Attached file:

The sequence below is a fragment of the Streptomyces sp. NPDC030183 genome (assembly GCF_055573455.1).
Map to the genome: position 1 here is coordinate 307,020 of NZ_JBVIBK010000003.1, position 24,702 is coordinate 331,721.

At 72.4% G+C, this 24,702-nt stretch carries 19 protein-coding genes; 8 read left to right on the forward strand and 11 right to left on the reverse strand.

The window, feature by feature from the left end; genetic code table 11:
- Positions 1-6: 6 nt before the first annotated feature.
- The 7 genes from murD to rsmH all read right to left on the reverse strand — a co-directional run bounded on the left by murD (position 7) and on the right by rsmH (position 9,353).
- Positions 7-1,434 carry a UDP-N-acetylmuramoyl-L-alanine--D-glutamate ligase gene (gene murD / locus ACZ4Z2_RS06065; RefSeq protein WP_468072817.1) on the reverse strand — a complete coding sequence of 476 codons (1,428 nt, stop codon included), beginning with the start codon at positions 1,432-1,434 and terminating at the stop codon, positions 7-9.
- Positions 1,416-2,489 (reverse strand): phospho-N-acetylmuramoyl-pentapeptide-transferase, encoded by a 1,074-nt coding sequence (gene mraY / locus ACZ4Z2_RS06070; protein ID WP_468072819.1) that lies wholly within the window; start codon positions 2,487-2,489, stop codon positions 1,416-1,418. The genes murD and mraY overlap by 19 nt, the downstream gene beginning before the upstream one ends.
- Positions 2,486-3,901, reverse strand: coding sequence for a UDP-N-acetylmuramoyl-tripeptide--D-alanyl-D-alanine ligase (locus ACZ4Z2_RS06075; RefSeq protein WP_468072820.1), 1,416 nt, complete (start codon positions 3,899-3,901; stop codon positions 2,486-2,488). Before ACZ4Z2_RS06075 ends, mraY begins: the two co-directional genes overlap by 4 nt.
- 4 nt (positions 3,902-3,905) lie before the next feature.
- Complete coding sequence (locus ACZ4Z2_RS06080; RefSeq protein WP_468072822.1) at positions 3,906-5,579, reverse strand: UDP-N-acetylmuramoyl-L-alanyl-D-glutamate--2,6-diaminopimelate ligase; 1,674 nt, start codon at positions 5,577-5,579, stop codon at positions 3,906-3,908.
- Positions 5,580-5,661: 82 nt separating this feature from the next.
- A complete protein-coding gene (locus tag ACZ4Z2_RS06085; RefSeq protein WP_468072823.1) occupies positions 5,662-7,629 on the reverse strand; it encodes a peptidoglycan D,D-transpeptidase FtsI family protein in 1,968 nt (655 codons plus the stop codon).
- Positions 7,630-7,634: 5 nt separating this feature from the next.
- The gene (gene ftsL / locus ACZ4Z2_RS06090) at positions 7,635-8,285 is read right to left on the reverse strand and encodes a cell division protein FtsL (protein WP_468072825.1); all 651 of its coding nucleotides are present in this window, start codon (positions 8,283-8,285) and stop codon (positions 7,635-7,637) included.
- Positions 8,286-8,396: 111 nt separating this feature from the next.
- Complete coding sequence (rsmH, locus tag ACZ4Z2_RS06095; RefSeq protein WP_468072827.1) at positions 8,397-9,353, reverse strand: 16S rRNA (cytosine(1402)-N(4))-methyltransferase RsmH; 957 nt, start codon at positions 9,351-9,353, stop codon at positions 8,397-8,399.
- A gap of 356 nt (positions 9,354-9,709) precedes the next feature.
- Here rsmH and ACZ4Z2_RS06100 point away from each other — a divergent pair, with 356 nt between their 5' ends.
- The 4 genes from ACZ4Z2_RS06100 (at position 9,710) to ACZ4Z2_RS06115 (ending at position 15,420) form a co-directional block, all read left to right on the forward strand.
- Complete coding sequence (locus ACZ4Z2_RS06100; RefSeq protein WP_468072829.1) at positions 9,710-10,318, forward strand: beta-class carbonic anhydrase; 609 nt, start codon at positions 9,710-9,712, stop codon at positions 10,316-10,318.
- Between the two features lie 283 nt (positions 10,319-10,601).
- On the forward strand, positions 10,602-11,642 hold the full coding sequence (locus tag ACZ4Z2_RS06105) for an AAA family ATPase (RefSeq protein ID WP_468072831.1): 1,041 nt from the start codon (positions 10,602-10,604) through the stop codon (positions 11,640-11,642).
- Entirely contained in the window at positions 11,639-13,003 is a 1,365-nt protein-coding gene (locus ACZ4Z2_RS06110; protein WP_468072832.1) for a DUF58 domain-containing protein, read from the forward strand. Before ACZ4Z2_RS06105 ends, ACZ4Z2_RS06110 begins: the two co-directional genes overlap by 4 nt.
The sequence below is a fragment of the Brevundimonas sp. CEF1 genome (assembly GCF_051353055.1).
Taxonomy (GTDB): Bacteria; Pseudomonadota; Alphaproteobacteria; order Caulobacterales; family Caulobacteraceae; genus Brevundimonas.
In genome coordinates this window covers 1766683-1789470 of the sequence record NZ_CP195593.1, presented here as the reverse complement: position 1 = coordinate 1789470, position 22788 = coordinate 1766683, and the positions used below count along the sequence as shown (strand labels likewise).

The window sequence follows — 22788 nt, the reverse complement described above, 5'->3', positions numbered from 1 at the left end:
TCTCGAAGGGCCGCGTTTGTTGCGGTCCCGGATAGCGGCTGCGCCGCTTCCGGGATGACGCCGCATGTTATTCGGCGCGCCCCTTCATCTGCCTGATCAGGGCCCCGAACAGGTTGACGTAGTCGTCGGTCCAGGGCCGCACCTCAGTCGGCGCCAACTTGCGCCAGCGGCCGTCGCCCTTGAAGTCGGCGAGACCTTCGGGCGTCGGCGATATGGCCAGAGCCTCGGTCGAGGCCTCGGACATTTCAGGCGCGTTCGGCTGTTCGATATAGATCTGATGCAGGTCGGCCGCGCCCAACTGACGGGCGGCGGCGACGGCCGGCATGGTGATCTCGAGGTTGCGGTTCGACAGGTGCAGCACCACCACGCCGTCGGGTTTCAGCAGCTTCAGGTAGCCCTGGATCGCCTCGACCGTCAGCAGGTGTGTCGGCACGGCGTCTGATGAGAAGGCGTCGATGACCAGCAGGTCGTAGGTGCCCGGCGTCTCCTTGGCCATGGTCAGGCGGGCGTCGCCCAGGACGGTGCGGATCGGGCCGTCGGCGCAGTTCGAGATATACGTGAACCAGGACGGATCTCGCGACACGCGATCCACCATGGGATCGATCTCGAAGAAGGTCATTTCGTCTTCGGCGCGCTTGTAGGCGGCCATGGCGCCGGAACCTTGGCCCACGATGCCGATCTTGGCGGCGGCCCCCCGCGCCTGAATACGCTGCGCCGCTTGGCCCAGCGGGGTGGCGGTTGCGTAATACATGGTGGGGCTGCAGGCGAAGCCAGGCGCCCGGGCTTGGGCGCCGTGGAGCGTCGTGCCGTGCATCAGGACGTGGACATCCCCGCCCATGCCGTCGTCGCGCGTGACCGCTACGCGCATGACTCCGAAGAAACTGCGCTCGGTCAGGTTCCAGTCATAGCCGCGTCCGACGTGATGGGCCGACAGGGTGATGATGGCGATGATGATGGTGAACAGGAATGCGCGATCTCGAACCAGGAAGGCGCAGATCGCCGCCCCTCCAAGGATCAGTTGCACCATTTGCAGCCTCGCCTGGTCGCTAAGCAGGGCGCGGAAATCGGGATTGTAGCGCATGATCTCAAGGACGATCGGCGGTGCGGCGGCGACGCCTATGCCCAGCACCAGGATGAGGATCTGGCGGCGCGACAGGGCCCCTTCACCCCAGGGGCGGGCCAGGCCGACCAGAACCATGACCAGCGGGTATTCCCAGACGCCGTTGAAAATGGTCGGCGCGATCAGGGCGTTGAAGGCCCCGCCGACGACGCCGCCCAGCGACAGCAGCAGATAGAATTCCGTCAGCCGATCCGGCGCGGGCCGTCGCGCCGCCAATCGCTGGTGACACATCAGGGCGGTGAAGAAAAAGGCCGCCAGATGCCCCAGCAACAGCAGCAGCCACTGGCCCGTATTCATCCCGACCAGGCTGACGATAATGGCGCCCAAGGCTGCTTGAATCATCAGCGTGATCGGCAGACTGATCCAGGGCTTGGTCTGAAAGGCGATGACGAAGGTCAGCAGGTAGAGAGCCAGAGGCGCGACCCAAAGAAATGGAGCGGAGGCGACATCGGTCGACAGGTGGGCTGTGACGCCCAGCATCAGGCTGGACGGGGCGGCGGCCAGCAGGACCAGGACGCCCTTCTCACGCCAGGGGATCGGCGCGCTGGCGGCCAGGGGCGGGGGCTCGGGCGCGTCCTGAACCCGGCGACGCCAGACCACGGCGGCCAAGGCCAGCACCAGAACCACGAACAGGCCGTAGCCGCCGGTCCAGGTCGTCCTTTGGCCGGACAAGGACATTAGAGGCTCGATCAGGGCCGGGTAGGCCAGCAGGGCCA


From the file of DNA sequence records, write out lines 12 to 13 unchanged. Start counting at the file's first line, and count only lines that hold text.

- Positions 5,580-5,661: 82 nt separating this feature from the next.
- A complete protein-coding gene (locus tag ACZ4Z2_RS06085; RefSeq protein WP_468072823.1) occupies positions 5,662-7,629 on the reverse strand; it encodes a peptidoglycan D,D-transpeptidase FtsI family protein in 1,968 nt (655 codons plus the stop codon).